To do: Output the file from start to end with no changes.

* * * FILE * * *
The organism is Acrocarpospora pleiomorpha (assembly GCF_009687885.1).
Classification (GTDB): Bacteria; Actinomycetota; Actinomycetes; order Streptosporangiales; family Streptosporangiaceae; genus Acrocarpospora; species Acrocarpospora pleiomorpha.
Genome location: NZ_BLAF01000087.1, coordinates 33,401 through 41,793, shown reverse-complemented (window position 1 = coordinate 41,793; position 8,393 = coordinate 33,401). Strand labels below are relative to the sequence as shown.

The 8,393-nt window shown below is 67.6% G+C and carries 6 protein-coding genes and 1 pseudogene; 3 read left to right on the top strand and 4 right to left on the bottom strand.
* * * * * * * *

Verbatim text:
The organism is Acrocarpospora pleiomorpha (assembly GCF_009687885.1).
Classification (GTDB): Bacteria; Actinomycetota; Actinomycetes; order Streptosporangiales; family Streptosporangiaceae; genus Acrocarpospora; species Acrocarpospora pleiomorpha.
Genome location: NZ_BLAF01000087.1, coordinates 33,401 through 41,793, shown reverse-complemented (window position 1 = coordinate 41,793; position 8,393 = coordinate 33,401). Strand labels below are relative to the sequence as shown.

The 8,393-nt window shown below is 67.6% G+C and carries 6 protein-coding genes and 1 pseudogene; 3 read left to right on the top strand and 4 right to left on the bottom strand.